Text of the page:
Multiple bubbles of gas encircle a dying star, forming the Saturn Nebula. An inner bubble is expanding faster than an outer one, forming shockwaves as the two layers ram together. Jets of gas shoot away from the poles of the central star (aiming left and right in this image). The nebula was named for the planet Saturn because, seen by eye through a small telescope, its outline resembles that of the ringed planet. [ESO/J. Walsh]
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Saturn is disappearing from view. It’s quite low in the southwest as night begins to fall, so even though it’s pretty bright, you need a clear horizon to spot it.
But an object that’s named for Saturn is still in good view. The Saturn nebula stands about half way between Saturn and the brighter planet Mars, which is in the south. The nebula is above Capricornus, in a remote corner of Aquarius.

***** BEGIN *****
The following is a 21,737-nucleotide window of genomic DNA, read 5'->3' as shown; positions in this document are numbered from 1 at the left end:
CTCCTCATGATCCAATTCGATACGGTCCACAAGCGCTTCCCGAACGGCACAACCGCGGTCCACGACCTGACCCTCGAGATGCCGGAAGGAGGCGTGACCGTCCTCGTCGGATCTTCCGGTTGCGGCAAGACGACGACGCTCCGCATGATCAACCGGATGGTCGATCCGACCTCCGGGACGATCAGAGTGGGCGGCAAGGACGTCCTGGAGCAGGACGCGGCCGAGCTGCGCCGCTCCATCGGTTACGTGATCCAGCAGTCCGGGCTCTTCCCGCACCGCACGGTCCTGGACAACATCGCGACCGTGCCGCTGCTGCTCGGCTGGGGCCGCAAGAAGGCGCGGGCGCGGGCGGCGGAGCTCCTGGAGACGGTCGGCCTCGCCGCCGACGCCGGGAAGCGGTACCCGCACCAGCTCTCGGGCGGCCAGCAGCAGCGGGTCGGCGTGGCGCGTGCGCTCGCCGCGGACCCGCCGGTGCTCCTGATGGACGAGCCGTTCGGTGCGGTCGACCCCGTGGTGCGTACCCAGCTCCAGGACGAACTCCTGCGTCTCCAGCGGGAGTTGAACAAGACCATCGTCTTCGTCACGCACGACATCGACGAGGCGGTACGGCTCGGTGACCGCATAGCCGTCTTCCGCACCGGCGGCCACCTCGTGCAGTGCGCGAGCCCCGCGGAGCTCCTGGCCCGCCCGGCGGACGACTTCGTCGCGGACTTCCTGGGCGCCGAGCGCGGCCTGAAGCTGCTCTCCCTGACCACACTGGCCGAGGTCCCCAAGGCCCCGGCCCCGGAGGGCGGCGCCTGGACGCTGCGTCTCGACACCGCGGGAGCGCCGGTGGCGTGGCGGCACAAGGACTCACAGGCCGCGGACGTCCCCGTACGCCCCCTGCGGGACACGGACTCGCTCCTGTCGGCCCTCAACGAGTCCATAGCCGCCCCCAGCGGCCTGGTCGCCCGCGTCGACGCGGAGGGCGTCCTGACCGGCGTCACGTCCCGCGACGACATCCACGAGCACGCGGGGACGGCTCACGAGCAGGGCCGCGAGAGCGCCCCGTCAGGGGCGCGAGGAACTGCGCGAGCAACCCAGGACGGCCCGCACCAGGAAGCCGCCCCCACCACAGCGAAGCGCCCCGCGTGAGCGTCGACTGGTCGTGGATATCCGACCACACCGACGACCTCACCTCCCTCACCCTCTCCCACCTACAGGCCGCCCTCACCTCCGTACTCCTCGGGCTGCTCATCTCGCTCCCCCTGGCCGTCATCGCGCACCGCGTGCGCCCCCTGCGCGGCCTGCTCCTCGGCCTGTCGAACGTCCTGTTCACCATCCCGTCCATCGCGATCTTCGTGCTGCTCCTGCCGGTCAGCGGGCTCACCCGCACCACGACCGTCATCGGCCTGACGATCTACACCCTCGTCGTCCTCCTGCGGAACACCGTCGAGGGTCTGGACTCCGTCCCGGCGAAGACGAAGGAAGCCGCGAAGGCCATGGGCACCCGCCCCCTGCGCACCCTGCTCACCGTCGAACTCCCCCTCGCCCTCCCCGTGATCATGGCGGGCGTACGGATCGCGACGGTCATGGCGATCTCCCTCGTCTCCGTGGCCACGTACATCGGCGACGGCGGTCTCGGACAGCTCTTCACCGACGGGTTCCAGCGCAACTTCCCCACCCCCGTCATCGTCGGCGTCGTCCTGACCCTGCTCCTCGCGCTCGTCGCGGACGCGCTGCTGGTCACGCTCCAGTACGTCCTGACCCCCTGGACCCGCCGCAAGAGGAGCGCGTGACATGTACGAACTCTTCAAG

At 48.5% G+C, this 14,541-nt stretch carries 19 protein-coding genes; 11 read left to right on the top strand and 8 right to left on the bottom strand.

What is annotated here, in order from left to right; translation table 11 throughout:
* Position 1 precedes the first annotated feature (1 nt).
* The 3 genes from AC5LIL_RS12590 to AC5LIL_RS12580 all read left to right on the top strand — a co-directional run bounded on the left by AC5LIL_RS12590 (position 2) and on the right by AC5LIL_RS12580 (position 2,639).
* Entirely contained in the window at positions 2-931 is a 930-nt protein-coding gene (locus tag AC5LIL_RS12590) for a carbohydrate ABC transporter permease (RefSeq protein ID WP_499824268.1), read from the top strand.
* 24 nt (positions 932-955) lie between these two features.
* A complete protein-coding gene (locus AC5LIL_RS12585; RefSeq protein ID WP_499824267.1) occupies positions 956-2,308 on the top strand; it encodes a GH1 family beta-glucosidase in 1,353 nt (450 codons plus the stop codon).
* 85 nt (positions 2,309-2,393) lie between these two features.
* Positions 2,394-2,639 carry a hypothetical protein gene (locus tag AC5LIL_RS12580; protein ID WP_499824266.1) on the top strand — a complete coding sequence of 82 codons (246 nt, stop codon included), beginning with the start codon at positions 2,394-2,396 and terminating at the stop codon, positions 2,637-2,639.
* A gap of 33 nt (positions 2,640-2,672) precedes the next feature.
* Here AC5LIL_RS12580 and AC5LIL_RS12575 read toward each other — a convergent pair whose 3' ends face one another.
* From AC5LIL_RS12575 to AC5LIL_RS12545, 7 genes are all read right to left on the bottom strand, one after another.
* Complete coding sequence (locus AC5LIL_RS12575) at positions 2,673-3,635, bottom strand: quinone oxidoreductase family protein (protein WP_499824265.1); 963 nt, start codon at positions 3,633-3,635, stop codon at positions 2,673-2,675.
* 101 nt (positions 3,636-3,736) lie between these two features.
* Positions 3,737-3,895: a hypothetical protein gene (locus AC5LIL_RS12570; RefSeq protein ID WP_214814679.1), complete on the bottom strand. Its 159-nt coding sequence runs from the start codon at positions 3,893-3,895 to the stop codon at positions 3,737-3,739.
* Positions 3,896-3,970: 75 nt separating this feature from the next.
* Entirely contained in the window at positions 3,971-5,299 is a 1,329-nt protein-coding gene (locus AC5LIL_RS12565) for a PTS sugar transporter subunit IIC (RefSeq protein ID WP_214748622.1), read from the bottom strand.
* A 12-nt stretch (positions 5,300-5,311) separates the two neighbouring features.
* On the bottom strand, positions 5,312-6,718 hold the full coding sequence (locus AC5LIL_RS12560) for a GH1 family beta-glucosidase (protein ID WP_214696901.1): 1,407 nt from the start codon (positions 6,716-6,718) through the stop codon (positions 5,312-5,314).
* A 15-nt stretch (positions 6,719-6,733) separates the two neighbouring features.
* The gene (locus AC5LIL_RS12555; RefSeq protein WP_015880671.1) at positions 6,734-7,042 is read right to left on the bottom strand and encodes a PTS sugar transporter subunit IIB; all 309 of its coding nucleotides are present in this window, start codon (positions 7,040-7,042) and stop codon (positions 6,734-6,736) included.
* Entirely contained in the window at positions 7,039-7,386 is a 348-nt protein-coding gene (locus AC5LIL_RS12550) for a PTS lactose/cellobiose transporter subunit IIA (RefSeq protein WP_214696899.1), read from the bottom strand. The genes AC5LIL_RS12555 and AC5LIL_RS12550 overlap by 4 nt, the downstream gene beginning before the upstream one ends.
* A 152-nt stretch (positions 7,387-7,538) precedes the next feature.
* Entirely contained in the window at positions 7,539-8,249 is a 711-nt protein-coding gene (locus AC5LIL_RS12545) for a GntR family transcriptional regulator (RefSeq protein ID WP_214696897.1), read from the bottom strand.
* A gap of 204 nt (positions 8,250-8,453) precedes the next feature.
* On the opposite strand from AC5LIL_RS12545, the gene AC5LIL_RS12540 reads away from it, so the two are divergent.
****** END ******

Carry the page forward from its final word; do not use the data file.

Through binoculars, the nebula looks like a fuzzy green star. A small telescope reveals an outline that resembles the planet Saturn — hence the nebula’s name.
The Saturn nebula is the final gasp of a star. As the star neared the end of its life, it puffed up to giant proportions. Changes in its core caused those layers of gas to puff out into space. Today, they continue to expand. They form a colorful and complicated bubble around the star’s core.
The bubble consists of a couple of shells of gas and dust. The inner shell is catching up to the outer one, creating shockwaves. Jets of gas shoot out from the poles of the star’s core. They punch through the bubbles, and form dense clumps as they ram into the material around the dying star.
Over tens of thousands of years, the bubble will grow thinner and thinner. And the star’s core, which produces the energy that causes the nebula to shine, will get cooler and fainter. So the Saturn Nebula will disappear, and only the dead core will remain — a tiny cosmic ember known as a white dwarf.
Script by Damond Benningfield
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